Xfce 4.6 Beta 2 (Hopper) released

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Software The second Beta was delayed for 2 weeks, but it was worth it. Every feature we made a freeze-exception for has made it into this release. This means a lot of bugs have been fixed this time as well:

Q&A: Richard Stallman

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Interviews In an exclusive interview with, Stallman discusses his views on free versus proprietary and open source software, social networking sites and privacy issues.

OpenOffice five times more popular than Google Docs

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OOo Confirming recent comments by Microsoft Corp. CEO Steve Ballmer, an independent study released Friday found's free office suite to be five times more popular among adult U.S. internet users than Google Docs.

today's leftovers

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  • Short Review of Ubuntu 8.10 Final

  • Set Mantis to track your bugs
  • NASA turns to open-source problem-tracking databases
  • Reg readers in Firefox 3 lovefest
  • X Server 1.6 Gets A Release Schedule
  • NVIDIA Driver Brings PureVideo Features To Linux
  • PPC Linux distributor acquired
  • Bug Labs creates open source Lego for software engineers
  • Mozilla Thunderbird using Drupal
  • Ubuntu 8.10 on the AA1: installation/review
  • Red Hat Enterprise Linux 5.3b adds to virtualization
  • A Peek at Fedora 10 "Preview"
  • openSUSE 11.1: Power Management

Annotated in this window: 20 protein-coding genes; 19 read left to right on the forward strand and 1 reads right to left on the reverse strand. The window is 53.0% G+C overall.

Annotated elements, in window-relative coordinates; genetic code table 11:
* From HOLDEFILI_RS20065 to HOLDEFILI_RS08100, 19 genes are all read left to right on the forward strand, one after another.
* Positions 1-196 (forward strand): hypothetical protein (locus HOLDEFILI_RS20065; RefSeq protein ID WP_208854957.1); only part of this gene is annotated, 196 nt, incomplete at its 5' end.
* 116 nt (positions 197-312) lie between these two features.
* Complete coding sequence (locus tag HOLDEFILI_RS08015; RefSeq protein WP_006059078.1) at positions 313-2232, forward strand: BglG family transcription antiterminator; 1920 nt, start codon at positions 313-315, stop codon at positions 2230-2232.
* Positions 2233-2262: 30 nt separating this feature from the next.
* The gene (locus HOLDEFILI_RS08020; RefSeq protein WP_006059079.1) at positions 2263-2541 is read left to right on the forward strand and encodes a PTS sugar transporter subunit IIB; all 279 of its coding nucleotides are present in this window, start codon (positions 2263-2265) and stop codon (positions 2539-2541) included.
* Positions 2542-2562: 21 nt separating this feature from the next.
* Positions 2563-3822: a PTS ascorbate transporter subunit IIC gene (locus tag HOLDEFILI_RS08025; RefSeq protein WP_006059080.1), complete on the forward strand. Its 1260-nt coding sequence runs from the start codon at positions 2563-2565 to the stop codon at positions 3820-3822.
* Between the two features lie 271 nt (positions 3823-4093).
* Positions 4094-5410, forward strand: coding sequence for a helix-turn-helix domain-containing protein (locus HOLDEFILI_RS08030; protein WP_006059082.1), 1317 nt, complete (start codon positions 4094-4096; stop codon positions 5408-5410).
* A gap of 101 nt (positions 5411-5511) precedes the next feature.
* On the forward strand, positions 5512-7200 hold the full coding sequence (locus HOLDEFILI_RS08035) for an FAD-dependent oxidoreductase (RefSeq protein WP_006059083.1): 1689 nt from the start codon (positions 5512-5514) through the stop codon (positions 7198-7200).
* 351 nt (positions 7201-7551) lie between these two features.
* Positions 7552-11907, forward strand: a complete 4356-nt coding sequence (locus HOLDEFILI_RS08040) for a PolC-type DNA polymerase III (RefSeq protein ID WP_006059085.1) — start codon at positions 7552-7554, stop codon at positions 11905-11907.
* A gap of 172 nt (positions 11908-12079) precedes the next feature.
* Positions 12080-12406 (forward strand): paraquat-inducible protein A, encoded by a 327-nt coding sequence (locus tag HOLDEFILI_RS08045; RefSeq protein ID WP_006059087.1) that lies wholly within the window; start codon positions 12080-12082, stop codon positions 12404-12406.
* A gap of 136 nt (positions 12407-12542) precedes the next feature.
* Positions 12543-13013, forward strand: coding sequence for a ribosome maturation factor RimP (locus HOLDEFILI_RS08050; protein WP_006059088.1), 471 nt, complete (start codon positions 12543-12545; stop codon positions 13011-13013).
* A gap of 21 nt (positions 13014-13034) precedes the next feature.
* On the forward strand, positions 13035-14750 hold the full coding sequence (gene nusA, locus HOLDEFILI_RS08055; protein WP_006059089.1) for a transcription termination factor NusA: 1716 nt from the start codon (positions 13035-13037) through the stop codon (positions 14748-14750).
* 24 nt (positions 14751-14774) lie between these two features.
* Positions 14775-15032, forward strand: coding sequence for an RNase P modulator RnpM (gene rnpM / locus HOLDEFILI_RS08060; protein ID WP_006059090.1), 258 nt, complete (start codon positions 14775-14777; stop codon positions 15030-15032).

some howtos:

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  • Metacity Compositing Effects in Ubuntu 8.10

  • Install and Configure Cacti Monitoring tool in Ubuntu 8.10
  • list the most recent files in a directory
  • Back-of-the-napkin calculations with Frink
  • Internet Explorer in Linux - Tutorial
  • How to get the CMake version you need
  • FAQ: How to scrollback in GNU SCREEN?
  • Installing Apple's Safari Browser and Itunes 7 On OpenSuSe 11 With PlayOnLinux
  • Turn openSUSE 11 Live CD into a ZENworks Imaging Tool

Spotlight on Linux

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Linux Mobile Internet devices (MIDs) and other small form-factor systems based on Intel Atom processors and the Intel-sponsored Linux stack are finally starting to arrive. This Hot Topic summary and reading list captures the early history of this key mobile stack.

my glowing heart .. er .. panel

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aseigo.blogspot: Plasma only unhides the panel when you move the mouse in the space the panel actually exists, whereas Kicker would just unhide everything on a screen edge when you came in contact with it. Thomas said it'd be neat if the panel 'glowed' when off screen.